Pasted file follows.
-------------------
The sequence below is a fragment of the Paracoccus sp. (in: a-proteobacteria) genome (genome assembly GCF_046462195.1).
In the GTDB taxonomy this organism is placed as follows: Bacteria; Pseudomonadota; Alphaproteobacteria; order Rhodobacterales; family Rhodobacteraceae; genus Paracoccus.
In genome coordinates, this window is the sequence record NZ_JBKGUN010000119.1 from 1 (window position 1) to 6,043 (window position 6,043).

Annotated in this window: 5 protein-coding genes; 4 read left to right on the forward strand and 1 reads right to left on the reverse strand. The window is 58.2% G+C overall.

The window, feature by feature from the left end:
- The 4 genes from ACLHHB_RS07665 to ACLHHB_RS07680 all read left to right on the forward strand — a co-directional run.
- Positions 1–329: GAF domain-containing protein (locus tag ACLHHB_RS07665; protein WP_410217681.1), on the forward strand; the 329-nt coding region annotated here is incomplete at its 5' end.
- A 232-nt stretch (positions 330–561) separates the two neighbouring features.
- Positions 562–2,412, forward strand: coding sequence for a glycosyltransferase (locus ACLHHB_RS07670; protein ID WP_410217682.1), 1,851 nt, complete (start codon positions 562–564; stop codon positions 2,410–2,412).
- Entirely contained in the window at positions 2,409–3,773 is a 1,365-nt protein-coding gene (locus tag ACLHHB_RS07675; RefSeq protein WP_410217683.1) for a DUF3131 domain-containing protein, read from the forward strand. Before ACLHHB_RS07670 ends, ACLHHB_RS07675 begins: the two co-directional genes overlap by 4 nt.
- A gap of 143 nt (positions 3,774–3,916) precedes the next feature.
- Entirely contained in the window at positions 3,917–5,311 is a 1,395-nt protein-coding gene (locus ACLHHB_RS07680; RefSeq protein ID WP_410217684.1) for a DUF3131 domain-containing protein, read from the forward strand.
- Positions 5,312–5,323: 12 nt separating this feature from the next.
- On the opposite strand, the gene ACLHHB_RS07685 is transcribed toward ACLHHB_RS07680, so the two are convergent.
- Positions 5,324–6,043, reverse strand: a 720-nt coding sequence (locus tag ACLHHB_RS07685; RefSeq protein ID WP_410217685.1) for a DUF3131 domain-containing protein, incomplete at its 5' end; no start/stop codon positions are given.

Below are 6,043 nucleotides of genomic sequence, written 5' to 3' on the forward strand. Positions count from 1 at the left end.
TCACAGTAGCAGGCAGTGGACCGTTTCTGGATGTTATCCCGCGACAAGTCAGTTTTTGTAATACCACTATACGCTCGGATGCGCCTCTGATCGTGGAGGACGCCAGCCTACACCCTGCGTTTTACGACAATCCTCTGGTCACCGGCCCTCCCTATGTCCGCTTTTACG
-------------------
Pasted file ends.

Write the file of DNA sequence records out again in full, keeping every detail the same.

The sequence below is a fragment of the Paracoccus sp. (in: a-proteobacteria) genome (genome assembly GCF_046462195.1).
In the GTDB taxonomy this organism is placed as follows: Bacteria; Pseudomonadota; Alphaproteobacteria; order Rhodobacterales; family Rhodobacteraceae; genus Paracoccus.
In genome coordinates, this window is the sequence record NZ_JBKGUN010000119.1 from 1 (window position 1) to 6,043 (window position 6,043).

Annotated in this window: 5 protein-coding genes; 4 read left to right on the forward strand and 1 reads right to left on the reverse strand. The window is 58.2% G+C overall.

The window, feature by feature from the left end:
- The 4 genes from ACLHHB_RS07665 to ACLHHB_RS07680 all read left to right on the forward strand — a co-directional run.
- Positions 1–329: GAF domain-containing protein (locus tag ACLHHB_RS07665; protein WP_410217681.1), on the forward strand; the 329-nt coding region annotated here is incomplete at its 5' end.
- A 232-nt stretch (positions 330–561) separates the two neighbouring features.
- Positions 562–2,412, forward strand: coding sequence for a glycosyltransferase (locus ACLHHB_RS07670; protein ID WP_410217682.1), 1,851 nt, complete (start codon positions 562–564; stop codon positions 2,410–2,412).
- Entirely contained in the window at positions 2,409–3,773 is a 1,365-nt protein-coding gene (locus tag ACLHHB_RS07675; RefSeq protein WP_410217683.1) for a DUF3131 domain-containing protein, read from the forward strand. Before ACLHHB_RS07670 ends, ACLHHB_RS07675 begins: the two co-directional genes overlap by 4 nt.
- A gap of 143 nt (positions 3,774–3,916) precedes the next feature.
- Entirely contained in the window at positions 3,917–5,311 is a 1,395-nt protein-coding gene (locus ACLHHB_RS07680; RefSeq protein ID WP_410217684.1) for a DUF3131 domain-containing protein, read from the forward strand.
- Positions 5,312–5,323: 12 nt separating this feature from the next.
- On the opposite strand, the gene ACLHHB_RS07685 is transcribed toward ACLHHB_RS07680, so the two are convergent.
- Positions 5,324–6,043, reverse strand: a 720-nt coding sequence (locus tag ACLHHB_RS07685; RefSeq protein ID WP_410217685.1) for a DUF3131 domain-containing protein, incomplete at its 5' end; no start/stop codon positions are given.

Below are 6,043 nucleotides of genomic sequence, written 5' to 3' on the forward strand. Positions count from 1 at the left end.
TCACAGTAGCAGGCAGTGGACCGTTTCTGGATGTTATCCCGCGACAAGTCAGTTTTTGTAATACCACTATACGCTCGGATGCGCCTCTGATCGTGGAGGACGCCAGCCTACACCCTGCGTTTTACGACAATCCTCTGGTCACCGGCCCTCCCTATGTCCGCTTTTACG